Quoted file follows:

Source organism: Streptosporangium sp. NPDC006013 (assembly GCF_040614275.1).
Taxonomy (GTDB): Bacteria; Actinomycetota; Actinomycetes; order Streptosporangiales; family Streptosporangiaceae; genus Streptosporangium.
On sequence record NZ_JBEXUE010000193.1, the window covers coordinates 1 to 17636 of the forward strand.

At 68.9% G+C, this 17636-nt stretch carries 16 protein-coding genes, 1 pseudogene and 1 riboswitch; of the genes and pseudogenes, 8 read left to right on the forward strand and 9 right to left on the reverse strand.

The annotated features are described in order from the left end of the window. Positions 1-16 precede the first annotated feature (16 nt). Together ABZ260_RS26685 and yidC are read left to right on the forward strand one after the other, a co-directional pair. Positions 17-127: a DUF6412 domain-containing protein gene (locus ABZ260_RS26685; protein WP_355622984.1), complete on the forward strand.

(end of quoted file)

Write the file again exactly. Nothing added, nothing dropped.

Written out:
Source organism: Streptosporangium sp. NPDC006013 (assembly GCF_040614275.1).
Taxonomy (GTDB): Bacteria; Actinomycetota; Actinomycetes; order Streptosporangiales; family Streptosporangiaceae; genus Streptosporangium.
On sequence record NZ_JBEXUE010000193.1, the window covers coordinates 1 to 17636 of the forward strand.

At 68.9% G+C, this 17636-nt stretch carries 16 protein-coding genes, 1 pseudogene and 1 riboswitch; of the genes and pseudogenes, 8 read left to right on the forward strand and 9 right to left on the reverse strand.

The annotated features are described in order from the left end of the window. Positions 1-16 precede the first annotated feature (16 nt). Together ABZ260_RS26685 and yidC are read left to right on the forward strand one after the other, a co-directional pair. Positions 17-127: a DUF6412 domain-containing protein gene (locus ABZ260_RS26685; protein WP_355622984.1), complete on the forward strand.